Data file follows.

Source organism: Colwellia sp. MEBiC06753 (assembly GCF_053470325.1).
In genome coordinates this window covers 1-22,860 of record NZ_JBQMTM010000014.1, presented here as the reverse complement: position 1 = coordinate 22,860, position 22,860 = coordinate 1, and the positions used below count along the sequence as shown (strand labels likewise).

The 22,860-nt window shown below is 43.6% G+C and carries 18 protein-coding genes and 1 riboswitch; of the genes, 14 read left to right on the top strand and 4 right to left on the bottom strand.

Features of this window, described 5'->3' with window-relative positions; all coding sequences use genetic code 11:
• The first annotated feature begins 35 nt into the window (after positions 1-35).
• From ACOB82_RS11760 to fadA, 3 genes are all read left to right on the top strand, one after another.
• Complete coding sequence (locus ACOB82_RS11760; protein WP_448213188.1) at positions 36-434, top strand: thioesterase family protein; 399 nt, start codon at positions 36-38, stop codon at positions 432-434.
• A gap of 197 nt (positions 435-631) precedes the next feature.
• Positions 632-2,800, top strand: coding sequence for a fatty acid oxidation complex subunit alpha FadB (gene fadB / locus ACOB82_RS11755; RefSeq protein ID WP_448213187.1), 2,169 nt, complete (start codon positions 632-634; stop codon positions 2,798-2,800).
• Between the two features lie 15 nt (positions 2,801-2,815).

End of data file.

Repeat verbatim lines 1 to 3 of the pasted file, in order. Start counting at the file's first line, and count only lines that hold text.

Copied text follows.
Source organism: Colwellia sp. MEBiC06753 (assembly GCF_053470325.1).
In genome coordinates this window covers 1-22,860 of record NZ_JBQMTM010000014.1, presented here as the reverse complement: position 1 = coordinate 22,860, position 22,860 = coordinate 1, and the positions used below count along the sequence as shown (strand labels likewise).

The 22,860-nt window shown below is 43.6% G+C and carries 18 protein-coding genes and 1 riboswitch; of the genes, 14 read left to right on the top strand and 4 right to left on the bottom strand.